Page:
I still remember it. The flood had receded; my siblings and I went about silently, cleaning the house from the mud, dirt and trash. That’s when I noticed with much regret the thing that we forgot to bring or place in safety: our family albums. Not only the albums, but all the film negatives as well. All the captured moments since our childhood, all those frozen memories waiting to be unthawed in the warmth of remembrance— all gone.
Nowadays, I just browse through a lot of photos. Photographs of puppies and kittens and a multitude of other adorable things. Images of delicious food, of awe-inspiring places, of countless vanities. Portraits of loving families and caring friends; and once too often, of faces vaguely familiar.
And somewhere, once in a while, a stolen/accidental photo of me— or some digital memoribilia to which my online social profile is tagged.
I hate photos.
Don’t get me wrong: I love photography. I love that art of sneaking on to someone, something, and in their most unguarded moment— snap a picture. I love the challenge of capturing the moment: the unheard emotions and the sounds flattened on a lifeless picture, giving it perpetual vitality with each glance and smile. I love the science of getting just the right lighting, just the right timing, to fully encapsulate the vibrance of nature, of life— compressing the entire stretch of our existence to that infinitesimal triviality that unfairly sums up who and what we are.
Yes, I love the authenticity of a beautiful picture. And I hate the hypocrisy that a wonderful photograph tries to hide.
Photographs are both true and false. It tells us that memories can last, and rightly so. But it also deceives us that memories last, and sadly: no. Ask the broken-hearted for a picture of their past beloved, and you’ll understand. Was the love that was portrayed in the photograph any less real than during the time it was taken? Ask the broken family for their last smiling family portrait. Was their family less sincere in that very captured moment? That’s why I hate pictures— for it holds power to conjure tears as much as it can draw a smile. Nothing lasts, and still some photographs do— and in this contradiction, we can only helplessly wonder why we can’t choose the memories we want to keep or throw away.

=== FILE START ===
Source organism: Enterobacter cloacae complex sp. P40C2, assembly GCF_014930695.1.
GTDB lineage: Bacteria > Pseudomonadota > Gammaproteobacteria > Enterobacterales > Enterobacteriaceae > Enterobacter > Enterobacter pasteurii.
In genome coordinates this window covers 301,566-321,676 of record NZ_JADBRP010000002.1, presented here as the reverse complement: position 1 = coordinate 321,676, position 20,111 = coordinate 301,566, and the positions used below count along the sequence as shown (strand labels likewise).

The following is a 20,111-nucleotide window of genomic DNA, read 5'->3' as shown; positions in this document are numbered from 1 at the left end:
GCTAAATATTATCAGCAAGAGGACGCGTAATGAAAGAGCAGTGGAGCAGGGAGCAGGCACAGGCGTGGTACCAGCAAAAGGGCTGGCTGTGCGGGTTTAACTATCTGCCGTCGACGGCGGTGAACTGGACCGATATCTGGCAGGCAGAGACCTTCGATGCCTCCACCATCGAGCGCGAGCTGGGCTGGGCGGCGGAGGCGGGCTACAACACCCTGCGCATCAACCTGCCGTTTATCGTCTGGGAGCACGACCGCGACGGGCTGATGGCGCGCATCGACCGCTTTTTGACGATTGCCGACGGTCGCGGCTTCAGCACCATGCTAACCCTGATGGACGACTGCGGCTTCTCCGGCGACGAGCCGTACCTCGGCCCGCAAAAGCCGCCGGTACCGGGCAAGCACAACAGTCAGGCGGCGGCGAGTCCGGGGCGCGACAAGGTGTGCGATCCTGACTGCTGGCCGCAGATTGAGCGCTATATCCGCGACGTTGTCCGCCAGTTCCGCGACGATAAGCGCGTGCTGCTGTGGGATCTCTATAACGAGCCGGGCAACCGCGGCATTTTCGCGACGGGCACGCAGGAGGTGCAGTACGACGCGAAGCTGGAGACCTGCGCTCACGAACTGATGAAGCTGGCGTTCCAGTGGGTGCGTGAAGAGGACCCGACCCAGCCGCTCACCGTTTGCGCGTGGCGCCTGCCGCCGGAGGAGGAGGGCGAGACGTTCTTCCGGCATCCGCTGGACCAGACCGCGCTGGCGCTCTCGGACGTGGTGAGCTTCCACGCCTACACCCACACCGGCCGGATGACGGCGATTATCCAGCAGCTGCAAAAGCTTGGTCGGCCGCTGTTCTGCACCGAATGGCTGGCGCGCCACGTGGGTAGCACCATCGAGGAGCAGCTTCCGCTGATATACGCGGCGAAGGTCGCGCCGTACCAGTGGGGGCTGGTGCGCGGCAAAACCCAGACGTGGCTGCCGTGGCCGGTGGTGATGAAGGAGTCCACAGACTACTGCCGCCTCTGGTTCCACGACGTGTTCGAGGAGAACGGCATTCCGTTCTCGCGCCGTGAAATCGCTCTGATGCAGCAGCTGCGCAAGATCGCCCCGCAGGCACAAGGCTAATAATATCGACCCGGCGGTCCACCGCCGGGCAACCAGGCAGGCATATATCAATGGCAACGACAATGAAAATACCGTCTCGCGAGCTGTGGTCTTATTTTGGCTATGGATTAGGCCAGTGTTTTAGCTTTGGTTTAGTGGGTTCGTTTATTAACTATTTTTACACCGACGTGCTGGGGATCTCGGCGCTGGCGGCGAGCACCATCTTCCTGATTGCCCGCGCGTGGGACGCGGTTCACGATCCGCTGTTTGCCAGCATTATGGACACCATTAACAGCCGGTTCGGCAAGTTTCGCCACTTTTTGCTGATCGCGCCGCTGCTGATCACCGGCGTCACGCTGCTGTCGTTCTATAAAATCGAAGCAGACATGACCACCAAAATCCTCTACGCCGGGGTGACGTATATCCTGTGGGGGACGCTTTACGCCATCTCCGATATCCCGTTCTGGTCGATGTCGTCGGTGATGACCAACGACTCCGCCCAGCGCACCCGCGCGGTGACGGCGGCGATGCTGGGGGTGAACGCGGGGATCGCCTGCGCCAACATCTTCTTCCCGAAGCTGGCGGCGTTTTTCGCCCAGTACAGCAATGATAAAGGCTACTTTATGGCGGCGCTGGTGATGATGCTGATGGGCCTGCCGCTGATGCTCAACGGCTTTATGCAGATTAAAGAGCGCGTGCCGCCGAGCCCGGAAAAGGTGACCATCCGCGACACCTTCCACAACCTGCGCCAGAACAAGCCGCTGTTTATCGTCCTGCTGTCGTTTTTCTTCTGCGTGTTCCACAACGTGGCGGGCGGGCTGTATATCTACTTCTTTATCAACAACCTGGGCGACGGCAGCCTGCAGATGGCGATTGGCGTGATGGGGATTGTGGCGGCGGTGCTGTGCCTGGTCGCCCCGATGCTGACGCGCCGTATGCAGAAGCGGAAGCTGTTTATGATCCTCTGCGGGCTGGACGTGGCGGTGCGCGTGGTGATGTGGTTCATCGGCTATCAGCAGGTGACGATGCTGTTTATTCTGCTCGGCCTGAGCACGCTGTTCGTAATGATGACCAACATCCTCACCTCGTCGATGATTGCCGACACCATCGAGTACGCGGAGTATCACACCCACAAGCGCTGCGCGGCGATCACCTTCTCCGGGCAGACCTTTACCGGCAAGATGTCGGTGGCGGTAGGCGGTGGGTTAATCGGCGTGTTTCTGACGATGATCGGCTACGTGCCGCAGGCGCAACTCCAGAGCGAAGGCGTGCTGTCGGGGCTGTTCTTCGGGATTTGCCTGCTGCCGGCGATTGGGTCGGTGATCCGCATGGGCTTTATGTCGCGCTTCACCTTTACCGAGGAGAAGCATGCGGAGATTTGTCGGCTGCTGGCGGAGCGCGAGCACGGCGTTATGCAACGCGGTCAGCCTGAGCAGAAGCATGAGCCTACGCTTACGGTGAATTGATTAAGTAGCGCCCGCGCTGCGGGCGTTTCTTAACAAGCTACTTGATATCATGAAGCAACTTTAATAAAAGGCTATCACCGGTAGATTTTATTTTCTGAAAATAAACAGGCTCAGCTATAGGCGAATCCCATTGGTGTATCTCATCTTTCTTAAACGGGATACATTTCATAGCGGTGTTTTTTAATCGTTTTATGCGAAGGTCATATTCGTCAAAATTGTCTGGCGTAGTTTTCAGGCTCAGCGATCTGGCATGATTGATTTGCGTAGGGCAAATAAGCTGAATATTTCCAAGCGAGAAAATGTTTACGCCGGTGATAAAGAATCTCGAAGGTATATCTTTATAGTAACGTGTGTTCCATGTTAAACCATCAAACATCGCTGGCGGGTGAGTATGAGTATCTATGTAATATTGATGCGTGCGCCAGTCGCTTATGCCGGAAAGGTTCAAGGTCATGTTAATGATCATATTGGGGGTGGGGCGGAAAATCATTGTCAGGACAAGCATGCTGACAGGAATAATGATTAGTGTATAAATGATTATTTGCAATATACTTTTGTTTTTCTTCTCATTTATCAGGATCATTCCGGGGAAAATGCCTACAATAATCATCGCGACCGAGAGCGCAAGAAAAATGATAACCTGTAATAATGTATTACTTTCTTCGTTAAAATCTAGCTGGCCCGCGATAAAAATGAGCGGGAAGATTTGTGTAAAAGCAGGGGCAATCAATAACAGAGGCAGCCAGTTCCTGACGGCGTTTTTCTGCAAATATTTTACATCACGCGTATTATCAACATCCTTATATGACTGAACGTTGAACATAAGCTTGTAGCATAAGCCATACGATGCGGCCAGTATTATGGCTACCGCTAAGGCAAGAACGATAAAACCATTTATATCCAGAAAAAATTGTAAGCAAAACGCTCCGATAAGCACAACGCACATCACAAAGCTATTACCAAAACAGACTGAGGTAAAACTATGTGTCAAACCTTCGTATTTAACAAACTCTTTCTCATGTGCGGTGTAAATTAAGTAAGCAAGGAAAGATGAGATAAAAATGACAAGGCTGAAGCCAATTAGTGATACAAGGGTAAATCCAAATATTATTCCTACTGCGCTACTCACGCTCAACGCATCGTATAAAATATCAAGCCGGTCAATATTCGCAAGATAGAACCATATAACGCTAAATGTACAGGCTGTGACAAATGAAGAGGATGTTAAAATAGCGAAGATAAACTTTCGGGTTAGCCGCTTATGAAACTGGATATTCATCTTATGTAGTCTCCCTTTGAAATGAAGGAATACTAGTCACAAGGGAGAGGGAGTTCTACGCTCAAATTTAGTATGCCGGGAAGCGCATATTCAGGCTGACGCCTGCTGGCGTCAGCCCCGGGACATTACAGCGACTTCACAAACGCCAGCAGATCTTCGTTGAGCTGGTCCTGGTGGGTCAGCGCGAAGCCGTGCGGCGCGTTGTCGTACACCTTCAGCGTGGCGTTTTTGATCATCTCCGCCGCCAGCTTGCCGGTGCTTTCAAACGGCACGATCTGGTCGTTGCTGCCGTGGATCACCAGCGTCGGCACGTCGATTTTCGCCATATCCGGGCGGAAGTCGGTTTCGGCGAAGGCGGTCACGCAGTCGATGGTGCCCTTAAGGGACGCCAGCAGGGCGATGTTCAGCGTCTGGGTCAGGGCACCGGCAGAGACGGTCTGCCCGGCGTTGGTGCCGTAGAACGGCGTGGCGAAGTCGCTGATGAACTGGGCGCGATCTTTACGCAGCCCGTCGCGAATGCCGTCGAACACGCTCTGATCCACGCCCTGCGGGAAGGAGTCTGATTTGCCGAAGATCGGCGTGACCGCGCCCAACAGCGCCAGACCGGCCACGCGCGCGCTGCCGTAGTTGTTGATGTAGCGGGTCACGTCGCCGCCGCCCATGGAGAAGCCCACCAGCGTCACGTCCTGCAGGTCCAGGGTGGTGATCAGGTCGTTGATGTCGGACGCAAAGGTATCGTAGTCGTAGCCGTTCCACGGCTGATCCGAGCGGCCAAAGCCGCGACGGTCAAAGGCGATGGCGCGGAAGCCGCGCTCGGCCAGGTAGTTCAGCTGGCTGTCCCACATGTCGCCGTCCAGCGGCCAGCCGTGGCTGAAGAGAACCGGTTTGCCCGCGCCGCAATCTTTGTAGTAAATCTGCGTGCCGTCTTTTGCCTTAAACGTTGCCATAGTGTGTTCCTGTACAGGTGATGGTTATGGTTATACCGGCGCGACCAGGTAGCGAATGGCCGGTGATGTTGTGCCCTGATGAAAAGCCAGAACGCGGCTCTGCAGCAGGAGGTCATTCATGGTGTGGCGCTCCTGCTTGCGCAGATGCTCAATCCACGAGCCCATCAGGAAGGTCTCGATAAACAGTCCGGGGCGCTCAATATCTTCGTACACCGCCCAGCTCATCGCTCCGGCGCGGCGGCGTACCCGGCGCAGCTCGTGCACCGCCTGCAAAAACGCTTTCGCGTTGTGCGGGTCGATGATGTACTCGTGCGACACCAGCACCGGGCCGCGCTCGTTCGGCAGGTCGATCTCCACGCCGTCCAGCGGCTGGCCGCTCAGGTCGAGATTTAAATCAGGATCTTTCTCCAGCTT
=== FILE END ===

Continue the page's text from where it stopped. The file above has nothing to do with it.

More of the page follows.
That’s why I guess I’ve started to hate being part of a picture, both in the literal and the figurative sense.
Because often, remembering hurts like hell. And in those dejected moments, having no memories at all would be a bliss.
I find myself often trapped, chained, to the gravitational memory of a photograph. As if it draws me to long for what was— yet sometimes, oftentimes, it is impossible. We all know we can’t bring back the past. Nor can we try to recreate it, to rebuild it, as if some bonds are jigsaw pieces. Yes, it’s simple to put the puzzle together, but we realize too late that there will always be a missing piece, and that’s a sliver of our heart.
Yet, some images do inspire. Like seeing your graduation photos, and being reminded of who you once were, who you once aspired to be. And knowing it’s never too late. Like accidentally finding a candid portrait of your family, and with emotions beyond expression, your heart swells with an encouragement that no words can compare with. Like stumbling across a random panorama of the world— the skies and stars and all the natural wonders of the world, and realizing how all our troubles and personal angst and frustrations suddenly seem ridiculous in that smirking face of eternity.
I don’t know if I still belong in anyone’s picture. I wish I am. I wish I could be. Maybe I’m just photobombing through life, trying to be part of portraits I shouldn’t be in. Maybe I’m just accidentally walking in the foreground or background of all those group photos, or get awkwardly dragged in them for the civility of it. I hate photos of myself.
But I will trust My Great Photographer— that with His knowing hands, that in that fateful flash of life, I would someday find myself in a family portrait where I will truly belong: an eternal photograph that time won’t be able to fade, a picture that not only speaks of my past but points me to the future, a panorama that stretches far beyond my imagination forever.